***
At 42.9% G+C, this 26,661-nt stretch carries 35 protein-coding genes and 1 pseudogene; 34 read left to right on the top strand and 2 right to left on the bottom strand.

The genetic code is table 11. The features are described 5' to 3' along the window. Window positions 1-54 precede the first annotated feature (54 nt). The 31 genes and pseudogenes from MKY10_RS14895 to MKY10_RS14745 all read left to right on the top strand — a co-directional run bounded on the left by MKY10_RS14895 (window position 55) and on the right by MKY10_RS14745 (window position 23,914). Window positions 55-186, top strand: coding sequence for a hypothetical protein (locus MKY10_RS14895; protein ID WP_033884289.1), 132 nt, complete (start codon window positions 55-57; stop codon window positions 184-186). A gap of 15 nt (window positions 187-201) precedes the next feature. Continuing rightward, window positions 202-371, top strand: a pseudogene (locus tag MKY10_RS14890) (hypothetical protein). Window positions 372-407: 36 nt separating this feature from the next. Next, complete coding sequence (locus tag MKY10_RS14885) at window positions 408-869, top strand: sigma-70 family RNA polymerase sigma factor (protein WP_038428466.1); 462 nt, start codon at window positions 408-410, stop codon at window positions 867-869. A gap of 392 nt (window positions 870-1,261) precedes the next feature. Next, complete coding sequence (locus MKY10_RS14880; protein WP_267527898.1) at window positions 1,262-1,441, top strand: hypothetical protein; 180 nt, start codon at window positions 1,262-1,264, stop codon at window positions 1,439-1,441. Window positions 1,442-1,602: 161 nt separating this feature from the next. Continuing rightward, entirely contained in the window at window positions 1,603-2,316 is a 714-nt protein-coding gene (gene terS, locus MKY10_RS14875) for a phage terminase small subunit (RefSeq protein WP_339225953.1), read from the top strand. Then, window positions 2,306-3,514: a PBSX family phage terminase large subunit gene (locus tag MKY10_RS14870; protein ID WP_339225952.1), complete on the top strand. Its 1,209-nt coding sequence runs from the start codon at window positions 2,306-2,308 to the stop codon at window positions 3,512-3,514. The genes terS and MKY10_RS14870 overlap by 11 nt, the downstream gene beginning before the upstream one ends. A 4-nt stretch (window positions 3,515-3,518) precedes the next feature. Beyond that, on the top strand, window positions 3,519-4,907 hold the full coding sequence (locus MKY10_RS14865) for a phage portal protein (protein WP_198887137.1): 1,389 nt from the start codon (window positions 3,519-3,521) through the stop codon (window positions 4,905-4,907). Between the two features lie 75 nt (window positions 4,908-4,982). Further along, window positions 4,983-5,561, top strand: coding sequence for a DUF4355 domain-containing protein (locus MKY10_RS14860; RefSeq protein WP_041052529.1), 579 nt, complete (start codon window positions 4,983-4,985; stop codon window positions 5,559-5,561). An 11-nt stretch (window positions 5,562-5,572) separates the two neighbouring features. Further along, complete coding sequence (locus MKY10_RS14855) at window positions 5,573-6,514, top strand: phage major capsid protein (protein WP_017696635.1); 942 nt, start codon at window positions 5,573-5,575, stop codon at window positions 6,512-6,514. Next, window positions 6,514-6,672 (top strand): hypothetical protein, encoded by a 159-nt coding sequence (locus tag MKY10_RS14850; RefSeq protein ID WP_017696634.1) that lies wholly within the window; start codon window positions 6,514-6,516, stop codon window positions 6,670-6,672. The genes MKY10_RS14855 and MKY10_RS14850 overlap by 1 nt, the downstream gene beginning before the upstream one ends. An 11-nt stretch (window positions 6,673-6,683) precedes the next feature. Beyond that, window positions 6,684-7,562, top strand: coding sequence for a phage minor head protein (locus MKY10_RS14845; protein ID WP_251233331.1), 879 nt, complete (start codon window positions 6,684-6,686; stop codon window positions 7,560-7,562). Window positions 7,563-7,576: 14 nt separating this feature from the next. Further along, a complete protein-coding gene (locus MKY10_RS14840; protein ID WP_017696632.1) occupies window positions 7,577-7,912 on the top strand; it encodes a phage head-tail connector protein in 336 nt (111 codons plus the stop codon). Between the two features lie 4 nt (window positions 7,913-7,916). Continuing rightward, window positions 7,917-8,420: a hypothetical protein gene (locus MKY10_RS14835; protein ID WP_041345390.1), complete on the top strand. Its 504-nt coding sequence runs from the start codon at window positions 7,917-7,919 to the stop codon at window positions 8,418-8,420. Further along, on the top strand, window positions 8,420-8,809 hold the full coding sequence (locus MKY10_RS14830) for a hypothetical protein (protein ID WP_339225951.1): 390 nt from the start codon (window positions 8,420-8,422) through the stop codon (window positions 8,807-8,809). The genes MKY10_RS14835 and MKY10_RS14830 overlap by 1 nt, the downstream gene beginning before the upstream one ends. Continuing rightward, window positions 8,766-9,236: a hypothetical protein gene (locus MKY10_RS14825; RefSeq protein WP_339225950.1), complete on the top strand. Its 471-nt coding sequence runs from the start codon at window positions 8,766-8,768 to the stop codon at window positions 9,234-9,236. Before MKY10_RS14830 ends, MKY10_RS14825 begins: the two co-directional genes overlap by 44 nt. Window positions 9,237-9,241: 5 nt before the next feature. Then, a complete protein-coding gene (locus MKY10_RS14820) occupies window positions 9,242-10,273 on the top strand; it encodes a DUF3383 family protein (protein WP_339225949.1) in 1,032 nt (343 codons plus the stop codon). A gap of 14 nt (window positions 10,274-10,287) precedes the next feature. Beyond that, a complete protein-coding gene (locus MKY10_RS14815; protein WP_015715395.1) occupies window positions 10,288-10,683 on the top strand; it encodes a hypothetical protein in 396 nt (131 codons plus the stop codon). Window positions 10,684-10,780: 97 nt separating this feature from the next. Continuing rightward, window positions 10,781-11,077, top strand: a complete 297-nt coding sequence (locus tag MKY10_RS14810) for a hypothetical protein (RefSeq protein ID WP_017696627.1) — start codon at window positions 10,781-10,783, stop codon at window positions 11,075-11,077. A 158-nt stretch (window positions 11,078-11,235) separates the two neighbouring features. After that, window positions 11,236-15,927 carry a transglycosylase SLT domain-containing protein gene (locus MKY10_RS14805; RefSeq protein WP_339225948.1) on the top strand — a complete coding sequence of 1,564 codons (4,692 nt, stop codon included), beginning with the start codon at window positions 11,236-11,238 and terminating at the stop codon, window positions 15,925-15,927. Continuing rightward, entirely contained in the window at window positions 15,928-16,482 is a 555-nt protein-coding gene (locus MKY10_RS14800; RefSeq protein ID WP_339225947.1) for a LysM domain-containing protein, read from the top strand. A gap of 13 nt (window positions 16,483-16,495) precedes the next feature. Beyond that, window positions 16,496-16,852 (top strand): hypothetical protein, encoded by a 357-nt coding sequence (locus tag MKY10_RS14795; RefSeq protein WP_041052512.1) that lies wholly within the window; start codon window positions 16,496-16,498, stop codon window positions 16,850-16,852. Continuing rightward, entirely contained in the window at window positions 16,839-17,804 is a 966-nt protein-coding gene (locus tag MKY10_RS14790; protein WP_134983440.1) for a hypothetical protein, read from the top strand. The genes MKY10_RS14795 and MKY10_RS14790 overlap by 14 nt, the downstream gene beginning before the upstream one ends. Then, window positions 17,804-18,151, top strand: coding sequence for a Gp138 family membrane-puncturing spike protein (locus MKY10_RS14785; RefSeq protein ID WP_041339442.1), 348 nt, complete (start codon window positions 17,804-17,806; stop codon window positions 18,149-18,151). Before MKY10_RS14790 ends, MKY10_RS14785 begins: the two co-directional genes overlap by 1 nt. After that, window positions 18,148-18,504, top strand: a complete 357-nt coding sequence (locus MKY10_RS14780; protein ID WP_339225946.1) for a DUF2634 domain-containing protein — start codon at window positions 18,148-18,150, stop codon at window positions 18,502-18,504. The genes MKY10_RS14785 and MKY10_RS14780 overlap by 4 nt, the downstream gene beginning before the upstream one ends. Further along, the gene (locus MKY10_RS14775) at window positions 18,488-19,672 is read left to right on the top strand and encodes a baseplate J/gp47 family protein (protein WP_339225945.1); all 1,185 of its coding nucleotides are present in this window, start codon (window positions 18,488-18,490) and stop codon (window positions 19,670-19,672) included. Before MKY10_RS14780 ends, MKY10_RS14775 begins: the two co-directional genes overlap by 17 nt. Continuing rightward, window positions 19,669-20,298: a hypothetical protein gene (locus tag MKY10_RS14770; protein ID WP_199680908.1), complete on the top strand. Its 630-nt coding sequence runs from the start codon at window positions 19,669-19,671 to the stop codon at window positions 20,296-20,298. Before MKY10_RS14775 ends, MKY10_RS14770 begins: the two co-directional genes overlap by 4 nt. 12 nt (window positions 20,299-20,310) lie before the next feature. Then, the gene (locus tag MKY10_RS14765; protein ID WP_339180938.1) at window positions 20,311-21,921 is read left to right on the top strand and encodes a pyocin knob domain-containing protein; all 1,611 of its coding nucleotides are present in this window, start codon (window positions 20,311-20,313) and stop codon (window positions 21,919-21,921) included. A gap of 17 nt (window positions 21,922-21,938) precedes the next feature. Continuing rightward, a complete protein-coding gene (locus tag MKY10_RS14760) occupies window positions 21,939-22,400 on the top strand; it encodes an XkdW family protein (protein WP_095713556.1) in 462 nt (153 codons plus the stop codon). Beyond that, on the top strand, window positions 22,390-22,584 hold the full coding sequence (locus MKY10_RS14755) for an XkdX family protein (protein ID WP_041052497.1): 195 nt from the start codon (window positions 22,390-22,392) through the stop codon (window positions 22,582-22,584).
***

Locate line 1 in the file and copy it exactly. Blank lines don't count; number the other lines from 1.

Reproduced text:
At 42.9% G+C, this 26,661-nt stretch carries 35 protein-coding genes and 1 pseudogene; 34 read left to right on the top strand and 2 right to left on the bottom strand.